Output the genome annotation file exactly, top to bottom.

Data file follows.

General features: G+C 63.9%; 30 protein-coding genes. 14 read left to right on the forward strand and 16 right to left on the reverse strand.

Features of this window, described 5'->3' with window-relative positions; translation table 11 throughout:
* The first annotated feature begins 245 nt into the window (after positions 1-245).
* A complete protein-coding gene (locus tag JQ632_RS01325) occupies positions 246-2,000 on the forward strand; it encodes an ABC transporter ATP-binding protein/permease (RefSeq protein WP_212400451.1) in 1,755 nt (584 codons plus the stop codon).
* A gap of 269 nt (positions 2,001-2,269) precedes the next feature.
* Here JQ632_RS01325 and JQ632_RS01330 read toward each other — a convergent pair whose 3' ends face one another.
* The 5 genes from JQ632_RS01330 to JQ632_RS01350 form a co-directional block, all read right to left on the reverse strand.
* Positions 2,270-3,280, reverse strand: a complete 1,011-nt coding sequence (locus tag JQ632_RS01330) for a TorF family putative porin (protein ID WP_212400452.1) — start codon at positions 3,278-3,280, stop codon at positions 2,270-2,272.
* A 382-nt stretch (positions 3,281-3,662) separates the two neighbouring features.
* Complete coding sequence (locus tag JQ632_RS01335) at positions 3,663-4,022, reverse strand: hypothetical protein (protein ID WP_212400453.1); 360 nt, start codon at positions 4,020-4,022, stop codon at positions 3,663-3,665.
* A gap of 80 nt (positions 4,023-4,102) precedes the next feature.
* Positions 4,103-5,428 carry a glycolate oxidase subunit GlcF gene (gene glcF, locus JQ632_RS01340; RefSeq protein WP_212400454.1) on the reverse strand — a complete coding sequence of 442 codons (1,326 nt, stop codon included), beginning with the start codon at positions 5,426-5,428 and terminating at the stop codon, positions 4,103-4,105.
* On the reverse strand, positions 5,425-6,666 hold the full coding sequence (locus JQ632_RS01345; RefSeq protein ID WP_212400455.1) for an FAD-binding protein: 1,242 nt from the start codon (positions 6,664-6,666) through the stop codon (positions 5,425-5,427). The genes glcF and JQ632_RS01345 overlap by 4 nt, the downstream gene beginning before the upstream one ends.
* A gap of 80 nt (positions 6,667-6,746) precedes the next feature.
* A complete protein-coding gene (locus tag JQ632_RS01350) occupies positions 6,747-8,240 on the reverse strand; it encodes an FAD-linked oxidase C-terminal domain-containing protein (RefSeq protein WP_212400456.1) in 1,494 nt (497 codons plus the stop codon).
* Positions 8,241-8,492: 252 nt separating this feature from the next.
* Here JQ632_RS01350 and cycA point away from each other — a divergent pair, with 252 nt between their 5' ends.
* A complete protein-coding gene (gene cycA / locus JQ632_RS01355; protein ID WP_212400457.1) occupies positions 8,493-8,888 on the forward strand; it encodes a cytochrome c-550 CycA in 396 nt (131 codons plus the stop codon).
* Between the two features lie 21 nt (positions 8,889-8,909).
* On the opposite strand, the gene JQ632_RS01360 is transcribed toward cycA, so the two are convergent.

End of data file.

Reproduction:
General features: G+C 63.9%; 30 protein-coding genes. 14 read left to right on the forward strand and 16 right to left on the reverse strand.

Features of this window, described 5'->3' with window-relative positions; translation table 11 throughout:
* The first annotated feature begins 245 nt into the window (after positions 1-245).
* A complete protein-coding gene (locus tag JQ632_RS01325) occupies positions 246-2,000 on the forward strand; it encodes an ABC transporter ATP-binding protein/permease (RefSeq protein WP_212400451.1) in 1,755 nt (584 codons plus the stop codon).
* A gap of 269 nt (positions 2,001-2,269) precedes the next feature.
* Here JQ632_RS01325 and JQ632_RS01330 read toward each other — a convergent pair whose 3' ends face one another.
* The 5 genes from JQ632_RS01330 to JQ632_RS01350 form a co-directional block, all read right to left on the reverse strand.
* Positions 2,270-3,280, reverse strand: a complete 1,011-nt coding sequence (locus tag JQ632_RS01330) for a TorF family putative porin (protein ID WP_212400452.1) — start codon at positions 3,278-3,280, stop codon at positions 2,270-2,272.
* A 382-nt stretch (positions 3,281-3,662) separates the two neighbouring features.
* Complete coding sequence (locus tag JQ632_RS01335) at positions 3,663-4,022, reverse strand: hypothetical protein (protein ID WP_212400453.1); 360 nt, start codon at positions 4,020-4,022, stop codon at positions 3,663-3,665.
* A gap of 80 nt (positions 4,023-4,102) precedes the next feature.
* Positions 4,103-5,428 carry a glycolate oxidase subunit GlcF gene (gene glcF, locus JQ632_RS01340; RefSeq protein WP_212400454.1) on the reverse strand — a complete coding sequence of 442 codons (1,326 nt, stop codon included), beginning with the start codon at positions 5,426-5,428 and terminating at the stop codon, positions 4,103-4,105.
* On the reverse strand, positions 5,425-6,666 hold the full coding sequence (locus JQ632_RS01345; RefSeq protein ID WP_212400455.1) for an FAD-binding protein: 1,242 nt from the start codon (positions 6,664-6,666) through the stop codon (positions 5,425-5,427). The genes glcF and JQ632_RS01345 overlap by 4 nt, the downstream gene beginning before the upstream one ends.
* A gap of 80 nt (positions 6,667-6,746) precedes the next feature.
* A complete protein-coding gene (locus tag JQ632_RS01350) occupies positions 6,747-8,240 on the reverse strand; it encodes an FAD-linked oxidase C-terminal domain-containing protein (RefSeq protein WP_212400456.1) in 1,494 nt (497 codons plus the stop codon).
* Positions 8,241-8,492: 252 nt separating this feature from the next.
* Here JQ632_RS01350 and cycA point away from each other — a divergent pair, with 252 nt between their 5' ends.
* A complete protein-coding gene (gene cycA / locus JQ632_RS01355; protein ID WP_212400457.1) occupies positions 8,493-8,888 on the forward strand; it encodes a cytochrome c-550 CycA in 396 nt (131 codons plus the stop codon).
* Between the two features lie 21 nt (positions 8,889-8,909).
* On the opposite strand, the gene JQ632_RS01360 is transcribed toward cycA, so the two are convergent.